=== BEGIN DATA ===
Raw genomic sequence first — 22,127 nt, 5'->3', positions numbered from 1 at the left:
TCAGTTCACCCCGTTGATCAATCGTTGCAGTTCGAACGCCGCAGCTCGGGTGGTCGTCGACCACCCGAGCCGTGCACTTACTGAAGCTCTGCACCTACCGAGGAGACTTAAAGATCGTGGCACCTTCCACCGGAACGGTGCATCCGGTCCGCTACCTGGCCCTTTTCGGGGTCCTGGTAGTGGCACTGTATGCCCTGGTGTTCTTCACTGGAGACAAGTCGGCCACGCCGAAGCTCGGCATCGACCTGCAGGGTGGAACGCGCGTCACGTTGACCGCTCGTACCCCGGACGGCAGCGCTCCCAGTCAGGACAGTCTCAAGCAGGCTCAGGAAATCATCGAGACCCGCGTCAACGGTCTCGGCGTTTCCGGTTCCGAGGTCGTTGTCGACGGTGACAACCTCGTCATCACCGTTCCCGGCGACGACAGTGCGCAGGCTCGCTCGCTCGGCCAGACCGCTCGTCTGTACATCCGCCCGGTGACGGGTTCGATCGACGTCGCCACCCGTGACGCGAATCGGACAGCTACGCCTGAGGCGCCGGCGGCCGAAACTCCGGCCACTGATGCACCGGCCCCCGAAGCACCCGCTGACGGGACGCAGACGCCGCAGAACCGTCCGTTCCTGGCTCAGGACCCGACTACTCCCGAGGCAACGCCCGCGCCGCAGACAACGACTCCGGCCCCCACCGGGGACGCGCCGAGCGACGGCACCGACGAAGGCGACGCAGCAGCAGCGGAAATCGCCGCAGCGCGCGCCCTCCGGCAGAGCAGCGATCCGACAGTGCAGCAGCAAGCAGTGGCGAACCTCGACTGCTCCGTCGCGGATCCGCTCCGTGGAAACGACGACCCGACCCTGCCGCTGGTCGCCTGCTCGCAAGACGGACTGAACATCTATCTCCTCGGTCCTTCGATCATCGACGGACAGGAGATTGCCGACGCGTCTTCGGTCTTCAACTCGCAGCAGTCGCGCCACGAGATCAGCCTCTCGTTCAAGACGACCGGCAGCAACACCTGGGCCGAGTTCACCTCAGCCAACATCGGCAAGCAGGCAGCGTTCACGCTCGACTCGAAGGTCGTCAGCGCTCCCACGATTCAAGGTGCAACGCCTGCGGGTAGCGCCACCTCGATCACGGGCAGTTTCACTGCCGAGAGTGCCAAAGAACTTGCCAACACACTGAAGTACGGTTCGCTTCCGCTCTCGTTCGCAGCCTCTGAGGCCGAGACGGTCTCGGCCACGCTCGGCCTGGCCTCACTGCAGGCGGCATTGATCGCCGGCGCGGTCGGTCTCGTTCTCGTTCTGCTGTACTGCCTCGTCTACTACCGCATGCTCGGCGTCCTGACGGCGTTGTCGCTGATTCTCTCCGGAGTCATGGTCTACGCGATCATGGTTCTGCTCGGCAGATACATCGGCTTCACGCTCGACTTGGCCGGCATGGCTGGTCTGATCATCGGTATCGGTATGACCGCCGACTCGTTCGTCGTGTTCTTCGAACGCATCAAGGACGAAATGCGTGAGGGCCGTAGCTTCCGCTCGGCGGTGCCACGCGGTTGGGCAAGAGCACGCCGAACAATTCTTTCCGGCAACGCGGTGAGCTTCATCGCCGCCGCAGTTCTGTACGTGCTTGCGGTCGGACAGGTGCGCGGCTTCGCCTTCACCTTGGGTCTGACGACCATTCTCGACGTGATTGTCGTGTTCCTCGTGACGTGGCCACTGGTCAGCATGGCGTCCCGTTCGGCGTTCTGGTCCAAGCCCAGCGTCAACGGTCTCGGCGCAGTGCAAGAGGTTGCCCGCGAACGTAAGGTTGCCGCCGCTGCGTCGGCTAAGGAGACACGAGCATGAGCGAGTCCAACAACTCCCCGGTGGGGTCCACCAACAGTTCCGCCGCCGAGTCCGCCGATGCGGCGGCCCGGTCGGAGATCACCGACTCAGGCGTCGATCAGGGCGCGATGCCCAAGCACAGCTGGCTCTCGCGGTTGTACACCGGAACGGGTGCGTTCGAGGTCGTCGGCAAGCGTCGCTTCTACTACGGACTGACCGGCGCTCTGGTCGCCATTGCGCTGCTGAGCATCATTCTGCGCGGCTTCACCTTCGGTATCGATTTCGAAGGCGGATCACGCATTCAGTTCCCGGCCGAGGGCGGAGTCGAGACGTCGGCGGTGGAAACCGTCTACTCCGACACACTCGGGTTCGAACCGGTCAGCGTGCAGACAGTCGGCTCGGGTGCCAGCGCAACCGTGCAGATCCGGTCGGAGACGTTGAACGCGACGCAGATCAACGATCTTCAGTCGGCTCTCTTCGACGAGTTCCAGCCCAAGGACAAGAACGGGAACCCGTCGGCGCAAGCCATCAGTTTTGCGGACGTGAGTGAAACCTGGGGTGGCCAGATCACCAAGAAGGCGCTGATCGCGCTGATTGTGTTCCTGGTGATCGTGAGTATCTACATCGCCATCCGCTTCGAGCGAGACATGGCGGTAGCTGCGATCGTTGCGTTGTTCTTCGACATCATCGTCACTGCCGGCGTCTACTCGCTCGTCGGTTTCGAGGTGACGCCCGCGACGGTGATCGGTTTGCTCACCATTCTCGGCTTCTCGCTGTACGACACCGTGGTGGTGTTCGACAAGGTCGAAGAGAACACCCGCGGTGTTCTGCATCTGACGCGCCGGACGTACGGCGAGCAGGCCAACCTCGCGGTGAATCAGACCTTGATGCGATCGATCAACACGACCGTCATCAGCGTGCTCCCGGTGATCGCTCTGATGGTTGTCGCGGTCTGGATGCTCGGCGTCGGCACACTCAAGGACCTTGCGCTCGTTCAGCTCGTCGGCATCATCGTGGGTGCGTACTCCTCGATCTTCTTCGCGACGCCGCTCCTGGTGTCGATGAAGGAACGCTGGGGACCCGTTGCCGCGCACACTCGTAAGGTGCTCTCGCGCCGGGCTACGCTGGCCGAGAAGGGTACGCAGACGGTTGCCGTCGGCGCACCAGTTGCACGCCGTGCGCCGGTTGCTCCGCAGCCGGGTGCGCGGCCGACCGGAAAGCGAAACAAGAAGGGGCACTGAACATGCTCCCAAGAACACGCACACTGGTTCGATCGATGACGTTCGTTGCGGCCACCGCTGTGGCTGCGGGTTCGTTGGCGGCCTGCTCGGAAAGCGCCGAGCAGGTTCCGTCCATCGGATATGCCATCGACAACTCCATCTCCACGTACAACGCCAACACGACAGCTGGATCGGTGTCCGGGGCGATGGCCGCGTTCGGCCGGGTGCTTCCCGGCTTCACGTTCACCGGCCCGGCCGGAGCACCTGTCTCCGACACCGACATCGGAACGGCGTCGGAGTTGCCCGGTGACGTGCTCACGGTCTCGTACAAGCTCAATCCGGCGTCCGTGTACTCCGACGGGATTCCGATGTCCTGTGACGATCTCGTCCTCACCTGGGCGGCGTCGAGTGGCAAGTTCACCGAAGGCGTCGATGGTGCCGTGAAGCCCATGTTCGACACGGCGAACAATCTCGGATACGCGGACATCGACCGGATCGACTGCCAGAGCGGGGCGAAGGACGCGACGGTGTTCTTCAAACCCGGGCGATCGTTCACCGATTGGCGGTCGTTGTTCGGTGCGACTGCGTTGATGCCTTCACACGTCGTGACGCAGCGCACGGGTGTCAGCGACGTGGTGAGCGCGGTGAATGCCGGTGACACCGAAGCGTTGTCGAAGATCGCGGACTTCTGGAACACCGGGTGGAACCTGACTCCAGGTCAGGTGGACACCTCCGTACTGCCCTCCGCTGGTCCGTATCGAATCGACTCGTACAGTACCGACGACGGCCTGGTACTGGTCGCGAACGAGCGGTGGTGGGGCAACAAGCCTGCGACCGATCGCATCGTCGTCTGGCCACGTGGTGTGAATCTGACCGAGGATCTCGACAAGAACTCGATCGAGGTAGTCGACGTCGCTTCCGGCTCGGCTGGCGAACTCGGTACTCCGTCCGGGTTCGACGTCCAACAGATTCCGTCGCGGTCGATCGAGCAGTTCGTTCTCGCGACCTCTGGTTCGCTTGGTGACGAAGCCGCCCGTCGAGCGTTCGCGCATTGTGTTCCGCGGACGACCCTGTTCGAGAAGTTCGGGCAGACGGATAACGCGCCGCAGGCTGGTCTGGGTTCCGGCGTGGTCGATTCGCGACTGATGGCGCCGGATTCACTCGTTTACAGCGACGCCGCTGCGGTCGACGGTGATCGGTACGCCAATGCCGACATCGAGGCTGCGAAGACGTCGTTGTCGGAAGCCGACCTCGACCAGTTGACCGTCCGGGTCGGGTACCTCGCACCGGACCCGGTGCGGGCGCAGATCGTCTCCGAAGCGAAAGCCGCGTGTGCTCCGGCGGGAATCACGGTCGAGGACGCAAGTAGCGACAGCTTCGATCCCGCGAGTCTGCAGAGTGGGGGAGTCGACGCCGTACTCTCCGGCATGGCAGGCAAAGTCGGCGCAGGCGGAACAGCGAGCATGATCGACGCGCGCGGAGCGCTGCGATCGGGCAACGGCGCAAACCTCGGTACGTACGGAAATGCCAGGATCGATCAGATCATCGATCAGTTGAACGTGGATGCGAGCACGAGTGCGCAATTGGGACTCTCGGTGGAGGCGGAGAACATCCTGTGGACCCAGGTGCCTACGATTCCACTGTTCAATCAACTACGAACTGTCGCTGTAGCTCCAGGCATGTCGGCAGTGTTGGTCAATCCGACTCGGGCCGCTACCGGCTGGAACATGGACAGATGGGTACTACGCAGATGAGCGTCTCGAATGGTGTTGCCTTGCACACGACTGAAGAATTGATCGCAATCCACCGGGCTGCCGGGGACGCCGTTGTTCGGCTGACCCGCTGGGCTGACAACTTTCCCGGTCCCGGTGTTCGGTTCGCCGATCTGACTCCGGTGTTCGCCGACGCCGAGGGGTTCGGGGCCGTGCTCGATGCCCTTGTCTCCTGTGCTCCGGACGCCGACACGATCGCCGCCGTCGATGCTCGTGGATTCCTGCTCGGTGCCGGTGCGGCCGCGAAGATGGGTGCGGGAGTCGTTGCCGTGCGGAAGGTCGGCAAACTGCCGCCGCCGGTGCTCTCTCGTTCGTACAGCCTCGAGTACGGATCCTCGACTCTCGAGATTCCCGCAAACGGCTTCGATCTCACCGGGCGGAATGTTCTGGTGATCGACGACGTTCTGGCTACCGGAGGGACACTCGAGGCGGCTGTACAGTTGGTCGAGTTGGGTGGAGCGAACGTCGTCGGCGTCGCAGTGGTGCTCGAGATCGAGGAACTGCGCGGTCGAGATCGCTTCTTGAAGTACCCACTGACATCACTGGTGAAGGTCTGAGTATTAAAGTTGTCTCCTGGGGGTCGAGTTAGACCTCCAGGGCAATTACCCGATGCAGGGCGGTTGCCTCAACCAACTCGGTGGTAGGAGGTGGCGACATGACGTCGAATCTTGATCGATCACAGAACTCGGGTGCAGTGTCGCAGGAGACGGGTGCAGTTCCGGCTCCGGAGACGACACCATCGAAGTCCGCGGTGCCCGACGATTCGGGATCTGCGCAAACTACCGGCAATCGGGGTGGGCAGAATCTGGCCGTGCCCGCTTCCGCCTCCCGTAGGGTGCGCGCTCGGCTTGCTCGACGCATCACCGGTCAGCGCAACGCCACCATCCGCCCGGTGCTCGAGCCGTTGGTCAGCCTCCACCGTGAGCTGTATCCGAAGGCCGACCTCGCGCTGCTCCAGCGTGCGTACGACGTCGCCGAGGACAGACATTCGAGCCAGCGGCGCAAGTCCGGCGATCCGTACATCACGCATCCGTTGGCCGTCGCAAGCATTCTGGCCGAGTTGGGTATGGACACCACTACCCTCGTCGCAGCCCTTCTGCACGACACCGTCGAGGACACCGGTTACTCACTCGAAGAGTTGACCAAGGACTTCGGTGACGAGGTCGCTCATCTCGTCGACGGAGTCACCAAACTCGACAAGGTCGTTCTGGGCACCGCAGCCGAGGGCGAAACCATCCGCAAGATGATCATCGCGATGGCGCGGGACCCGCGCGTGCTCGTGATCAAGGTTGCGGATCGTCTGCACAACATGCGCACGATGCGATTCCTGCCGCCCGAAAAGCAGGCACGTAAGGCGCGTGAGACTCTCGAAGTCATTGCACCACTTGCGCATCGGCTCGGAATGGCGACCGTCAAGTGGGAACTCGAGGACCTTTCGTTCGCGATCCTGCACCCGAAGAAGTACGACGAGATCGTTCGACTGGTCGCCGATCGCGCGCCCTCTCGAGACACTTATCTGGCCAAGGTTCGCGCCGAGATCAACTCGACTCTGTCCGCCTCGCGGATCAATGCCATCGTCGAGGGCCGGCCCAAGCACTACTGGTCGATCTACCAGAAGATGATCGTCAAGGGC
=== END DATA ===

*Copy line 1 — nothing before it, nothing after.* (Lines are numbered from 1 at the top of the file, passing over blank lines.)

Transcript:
Raw genomic sequence first — 22,127 nt, 5'->3', positions numbered from 1 at the left: